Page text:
After the bike ride I seized my chance, and borrowed that bike for the visit of my relatives. If it’s too low for Jon it may well be just right for a Saher! But the whole idea of a bicycle with the saddle stuck at an arbitrary height was more than my Dutch soul could bear. So I tried to loosen it up. The wrong way.
The first thing you do when something is stuck is apply penetration oil. At least, it is in my world. It didn’t work at all. So after many days of oiling and beating up I do the next thing I think everybody does in such case. Resort to internet! I found an interesting site that gave advice. And after some very stern warnings about what NOT to do when inserting a seat post it said “in case of an aluminium seatpost penetration oil is useless. Use household ammonia!”. Bugger.
I bought household ammonia, and tried to apply it; not easy with all that penetration oil in place. It didn’t help at all. The next tip was fixing the seatpost in a vise, and twisting the entire bicycle. I don’t have a vise. Jon doesn’t have a vise. But Big John might have one! He’s a builder, after all. So my plan was to contact him after coming back from Roland.
When I was biking I contemplated things. If we would get that post out I wouldn’t want to insert it again. I think that post has had its chance! But then you’re there with a bike without a saddle. Not very practical. And then I biked, within a few minutes, past Big John’s grave (!) and a B&Q. The former seemed an omen, and I knew the latter would sell the kind of saw you can fit inside a seatpost. So when I was there anyway I went and bought one. And decided I might just as well skip the vise plan and start sawing. Close examination had revealed a bit of a bulge in the frame, which suggested the seatpost had once been forced in, and then it is quite doubtful if anything other than total destruction will undo that. So I left John in peace and directed my attention to that seatpost.
I'm not making it up! They were evidently planning Halloween fun on the bicycle track...
I took a deep breath: as soon as I would start sawing there would be no way back. Then I would have to manage! A bike with a cut-off seat post stuck in it is worth less than nothing. And things were made worse by the fact it wasn’t my bike... but I was strengthened by the thought the website had claimed sawing was fail-proof, and that Tasha’s boyfriend, a certified bike mechanic, had confirmed the authority of that specific website. So there I went! Beheading that bike.
When the saddle was cut off I tried some in-between trick: cool down the aluminium post with a cartridge of CO2. That can only be done when the top of the post is sawn off to gain access. Anyone want to guess if it worked? Of course it didn’t. So sawing it would be! I sawed one cut, and try to “roll up” the post. That is not as easy as one would wish. I decided to saw another cut, 180° from the other one, with the thought that as soon as that post would be two halves with some space in between, it would be possible to pry them out. And would that work? Of course not! The forces holding that seatpost in place must be stronger than anything physicists have ever found. Inspired by yet another website I tried to cut out a smaller section. I managed to cut out a narrow sliver that didn’t reach all the way down. That was all! I decided to saw a third cut. Trying to pry out a 90° section resulted in it breaking off. Great.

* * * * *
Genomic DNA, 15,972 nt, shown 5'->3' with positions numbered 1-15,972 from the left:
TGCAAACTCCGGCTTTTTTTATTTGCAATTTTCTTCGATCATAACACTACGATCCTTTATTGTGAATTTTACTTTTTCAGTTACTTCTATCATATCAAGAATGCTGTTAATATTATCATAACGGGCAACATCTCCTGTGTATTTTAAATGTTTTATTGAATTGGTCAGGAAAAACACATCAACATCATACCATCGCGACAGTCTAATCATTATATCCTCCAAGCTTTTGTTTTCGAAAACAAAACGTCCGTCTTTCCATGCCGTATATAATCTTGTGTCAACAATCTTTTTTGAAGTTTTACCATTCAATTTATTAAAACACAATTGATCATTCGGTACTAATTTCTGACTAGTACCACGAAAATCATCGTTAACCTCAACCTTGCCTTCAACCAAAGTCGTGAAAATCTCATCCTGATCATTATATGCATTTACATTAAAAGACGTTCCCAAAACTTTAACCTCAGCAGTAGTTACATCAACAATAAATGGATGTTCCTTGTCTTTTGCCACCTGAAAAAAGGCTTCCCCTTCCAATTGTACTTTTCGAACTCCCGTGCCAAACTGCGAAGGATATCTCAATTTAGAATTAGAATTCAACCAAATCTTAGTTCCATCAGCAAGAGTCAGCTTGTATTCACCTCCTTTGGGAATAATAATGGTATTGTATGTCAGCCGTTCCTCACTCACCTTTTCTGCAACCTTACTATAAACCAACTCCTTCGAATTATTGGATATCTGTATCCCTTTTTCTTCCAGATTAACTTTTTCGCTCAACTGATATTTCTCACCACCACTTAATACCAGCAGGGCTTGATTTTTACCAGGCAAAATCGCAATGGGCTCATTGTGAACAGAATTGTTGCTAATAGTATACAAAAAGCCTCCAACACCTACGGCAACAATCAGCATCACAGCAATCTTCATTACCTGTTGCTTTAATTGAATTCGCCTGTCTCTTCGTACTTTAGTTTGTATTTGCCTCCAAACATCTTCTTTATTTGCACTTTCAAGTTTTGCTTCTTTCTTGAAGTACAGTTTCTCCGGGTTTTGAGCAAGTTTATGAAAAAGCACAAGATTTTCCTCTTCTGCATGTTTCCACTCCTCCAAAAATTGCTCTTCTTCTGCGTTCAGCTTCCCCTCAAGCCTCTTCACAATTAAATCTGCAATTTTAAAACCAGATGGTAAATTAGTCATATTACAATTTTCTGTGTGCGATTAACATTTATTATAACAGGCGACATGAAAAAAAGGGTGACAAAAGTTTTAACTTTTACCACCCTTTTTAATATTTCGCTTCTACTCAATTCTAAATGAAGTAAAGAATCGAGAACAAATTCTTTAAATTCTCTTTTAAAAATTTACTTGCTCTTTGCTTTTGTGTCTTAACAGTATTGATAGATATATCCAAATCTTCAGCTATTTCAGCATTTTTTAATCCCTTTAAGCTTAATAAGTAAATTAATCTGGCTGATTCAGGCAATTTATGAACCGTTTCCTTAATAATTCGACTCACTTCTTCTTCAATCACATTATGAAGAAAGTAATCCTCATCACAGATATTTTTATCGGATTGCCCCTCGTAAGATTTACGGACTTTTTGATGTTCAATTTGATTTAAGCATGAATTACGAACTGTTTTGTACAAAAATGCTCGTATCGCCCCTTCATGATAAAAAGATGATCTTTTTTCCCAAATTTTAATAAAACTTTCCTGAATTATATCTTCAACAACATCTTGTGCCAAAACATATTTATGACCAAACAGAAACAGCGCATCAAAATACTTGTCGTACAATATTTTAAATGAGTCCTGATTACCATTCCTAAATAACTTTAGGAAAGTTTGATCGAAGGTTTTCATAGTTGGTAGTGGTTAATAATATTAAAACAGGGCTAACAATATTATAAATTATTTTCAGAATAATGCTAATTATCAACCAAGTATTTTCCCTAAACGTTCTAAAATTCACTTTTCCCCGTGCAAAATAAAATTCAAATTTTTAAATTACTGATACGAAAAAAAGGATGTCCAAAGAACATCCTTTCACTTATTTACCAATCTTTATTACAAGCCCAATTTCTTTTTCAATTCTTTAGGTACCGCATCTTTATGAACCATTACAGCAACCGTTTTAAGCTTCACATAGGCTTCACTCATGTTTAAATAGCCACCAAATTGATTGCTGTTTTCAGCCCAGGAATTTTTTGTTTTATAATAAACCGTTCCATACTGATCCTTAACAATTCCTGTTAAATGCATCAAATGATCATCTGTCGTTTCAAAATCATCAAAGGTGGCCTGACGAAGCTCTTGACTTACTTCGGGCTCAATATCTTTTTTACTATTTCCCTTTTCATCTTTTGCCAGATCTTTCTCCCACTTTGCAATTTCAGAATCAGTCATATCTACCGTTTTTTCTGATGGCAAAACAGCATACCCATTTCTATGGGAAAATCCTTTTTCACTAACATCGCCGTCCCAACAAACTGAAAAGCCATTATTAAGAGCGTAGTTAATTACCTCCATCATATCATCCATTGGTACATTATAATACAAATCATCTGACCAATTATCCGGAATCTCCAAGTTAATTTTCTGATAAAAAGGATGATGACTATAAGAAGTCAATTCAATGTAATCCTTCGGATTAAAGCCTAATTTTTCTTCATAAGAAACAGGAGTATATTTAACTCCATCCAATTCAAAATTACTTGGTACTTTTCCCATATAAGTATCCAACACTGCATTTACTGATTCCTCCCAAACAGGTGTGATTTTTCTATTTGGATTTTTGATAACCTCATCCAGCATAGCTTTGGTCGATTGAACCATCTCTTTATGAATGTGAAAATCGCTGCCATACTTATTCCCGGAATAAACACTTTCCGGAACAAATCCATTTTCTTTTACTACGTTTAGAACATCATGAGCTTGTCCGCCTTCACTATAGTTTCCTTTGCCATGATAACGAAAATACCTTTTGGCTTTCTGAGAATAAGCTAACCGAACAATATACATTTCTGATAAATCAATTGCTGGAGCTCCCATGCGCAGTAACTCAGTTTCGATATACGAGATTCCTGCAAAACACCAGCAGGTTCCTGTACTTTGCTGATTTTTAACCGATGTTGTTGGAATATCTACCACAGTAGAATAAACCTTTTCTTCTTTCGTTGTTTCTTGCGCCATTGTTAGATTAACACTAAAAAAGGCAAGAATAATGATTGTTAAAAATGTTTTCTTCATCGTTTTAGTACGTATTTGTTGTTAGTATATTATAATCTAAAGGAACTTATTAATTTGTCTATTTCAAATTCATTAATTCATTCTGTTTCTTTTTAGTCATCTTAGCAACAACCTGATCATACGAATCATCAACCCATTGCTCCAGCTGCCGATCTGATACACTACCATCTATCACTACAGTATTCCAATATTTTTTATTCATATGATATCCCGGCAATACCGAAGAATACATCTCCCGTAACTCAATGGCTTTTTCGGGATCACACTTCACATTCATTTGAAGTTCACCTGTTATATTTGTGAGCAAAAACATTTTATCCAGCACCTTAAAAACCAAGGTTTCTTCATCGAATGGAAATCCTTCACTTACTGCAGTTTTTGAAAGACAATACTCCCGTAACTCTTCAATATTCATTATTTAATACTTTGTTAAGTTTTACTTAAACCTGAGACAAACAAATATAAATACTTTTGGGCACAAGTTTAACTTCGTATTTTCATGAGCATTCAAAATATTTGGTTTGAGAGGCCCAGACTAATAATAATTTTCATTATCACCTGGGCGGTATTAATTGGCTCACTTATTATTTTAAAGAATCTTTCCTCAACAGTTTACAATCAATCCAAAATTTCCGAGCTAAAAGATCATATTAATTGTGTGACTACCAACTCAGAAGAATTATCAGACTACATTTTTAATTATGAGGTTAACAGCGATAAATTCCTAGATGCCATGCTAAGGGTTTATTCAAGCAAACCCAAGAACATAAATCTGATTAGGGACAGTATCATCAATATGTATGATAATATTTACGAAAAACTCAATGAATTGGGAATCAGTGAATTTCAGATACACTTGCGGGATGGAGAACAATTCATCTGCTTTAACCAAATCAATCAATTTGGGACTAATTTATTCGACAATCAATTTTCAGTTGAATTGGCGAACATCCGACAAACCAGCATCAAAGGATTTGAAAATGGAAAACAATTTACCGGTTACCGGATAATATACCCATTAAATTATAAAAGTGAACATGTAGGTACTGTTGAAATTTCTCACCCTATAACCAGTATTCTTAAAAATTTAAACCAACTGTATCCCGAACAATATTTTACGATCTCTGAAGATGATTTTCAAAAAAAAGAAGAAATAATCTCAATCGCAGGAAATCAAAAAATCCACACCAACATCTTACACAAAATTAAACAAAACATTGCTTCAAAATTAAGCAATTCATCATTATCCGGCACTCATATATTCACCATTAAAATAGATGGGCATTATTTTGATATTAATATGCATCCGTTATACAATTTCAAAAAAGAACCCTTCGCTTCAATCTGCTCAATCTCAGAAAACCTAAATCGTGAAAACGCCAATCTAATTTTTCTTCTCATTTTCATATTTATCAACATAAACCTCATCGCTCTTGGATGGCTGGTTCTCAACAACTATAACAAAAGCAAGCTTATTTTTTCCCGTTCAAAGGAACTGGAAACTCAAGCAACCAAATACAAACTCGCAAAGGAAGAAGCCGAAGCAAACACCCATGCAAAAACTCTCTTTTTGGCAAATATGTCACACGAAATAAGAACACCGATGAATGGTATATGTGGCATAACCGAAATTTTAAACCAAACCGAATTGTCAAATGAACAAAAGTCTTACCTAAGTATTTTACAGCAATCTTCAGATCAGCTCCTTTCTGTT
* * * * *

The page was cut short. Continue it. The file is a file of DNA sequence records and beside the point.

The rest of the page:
The first cut won't hurt at all... the second only makes you wonder...
The third will have you on your knees... would Propaganda have been thinking of seatposts when they wrote that?
I also managed to screw up two screwdrivers and a chisel. I went to buy replacements, and pried and sawed on and on, until both sawing blades I had had broken twice. This attack of brutal violence hadn’t done it; maybe just calmly buying more blades, and just leisurely sawing away whenever I had some time to spare, might get me there. In the end. Blimey! Making the world a better place isn’t always a pleasant task. And it's even an academic question; as soon as I have finally managed to get that bloody post out, replace it with a well-lubricated one, fitted a nice and comfortable saddle, and given it back to Jon, he most likely will just let it collect dust in his garage for another 21 years. Oh well. I'd have learned how (not) to solve the issue of a stuck seatpost!
The sawblades and the damage done
How can a seatpost that looks like this still be absolutely stuck?